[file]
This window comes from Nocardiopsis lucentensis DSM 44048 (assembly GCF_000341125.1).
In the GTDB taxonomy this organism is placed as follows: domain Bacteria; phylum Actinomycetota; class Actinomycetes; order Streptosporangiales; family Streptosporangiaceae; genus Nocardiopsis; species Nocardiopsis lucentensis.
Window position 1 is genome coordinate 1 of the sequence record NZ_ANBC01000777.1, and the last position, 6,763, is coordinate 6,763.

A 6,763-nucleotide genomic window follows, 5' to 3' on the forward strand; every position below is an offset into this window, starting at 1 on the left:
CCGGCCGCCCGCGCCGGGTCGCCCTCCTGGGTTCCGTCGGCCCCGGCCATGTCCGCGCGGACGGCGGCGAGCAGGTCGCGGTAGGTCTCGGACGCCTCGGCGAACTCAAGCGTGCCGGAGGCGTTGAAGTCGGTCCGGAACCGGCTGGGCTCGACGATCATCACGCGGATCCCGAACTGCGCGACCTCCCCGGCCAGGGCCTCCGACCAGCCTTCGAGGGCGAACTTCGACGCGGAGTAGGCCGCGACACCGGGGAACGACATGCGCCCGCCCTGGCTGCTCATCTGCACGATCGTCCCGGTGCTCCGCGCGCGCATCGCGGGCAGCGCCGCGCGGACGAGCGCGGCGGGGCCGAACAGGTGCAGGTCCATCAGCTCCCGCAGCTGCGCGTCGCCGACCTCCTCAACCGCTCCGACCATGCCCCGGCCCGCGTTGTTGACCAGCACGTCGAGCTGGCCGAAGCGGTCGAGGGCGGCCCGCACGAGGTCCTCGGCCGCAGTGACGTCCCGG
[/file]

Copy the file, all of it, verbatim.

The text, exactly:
This window comes from Nocardiopsis lucentensis DSM 44048 (assembly GCF_000341125.1).
In the GTDB taxonomy this organism is placed as follows: domain Bacteria; phylum Actinomycetota; class Actinomycetes; order Streptosporangiales; family Streptosporangiaceae; genus Nocardiopsis; species Nocardiopsis lucentensis.
Window position 1 is genome coordinate 1 of the sequence record NZ_ANBC01000777.1, and the last position, 6,763, is coordinate 6,763.

A 6,763-nucleotide genomic window follows, 5' to 3' on the forward strand; every position below is an offset into this window, starting at 1 on the left:
CCGGCCGCCCGCGCCGGGTCGCCCTCCTGGGTTCCGTCGGCCCCGGCCATGTCCGCGCGGACGGCGGCGAGCAGGTCGCGGTAGGTCTCGGACGCCTCGGCGAACTCAAGCGTGCCGGAGGCGTTGAAGTCGGTCCGGAACCGGCTGGGCTCGACGATCATCACGCGGATCCCGAACTGCGCGACCTCCCCGGCCAGGGCCTCCGACCAGCCTTCGAGGGCGAACTTCGACGCGGAGTAGGCCGCGACACCGGGGAACGACATGCGCCCGCCCTGGCTGCTCATCTGCACGATCGTCCCGGTGCTCCGCGCGCGCATCGCGGGCAGCGCCGCGCGGACGAGCGCGGCGGGGCCGAACAGGTGCAGGTCCATCAGCTCCCGCAGCTGCGCGTCGCCGACCTCCTCAACCGCTCCGACCATGCCCCGGCCCGCGTTGTTGACCAGCACGTCGAGCTGGCCGAAGCGGTCGAGGGCGGCCCGCACGAGGTCCTCGGCCGCAGTGACGTCCCGG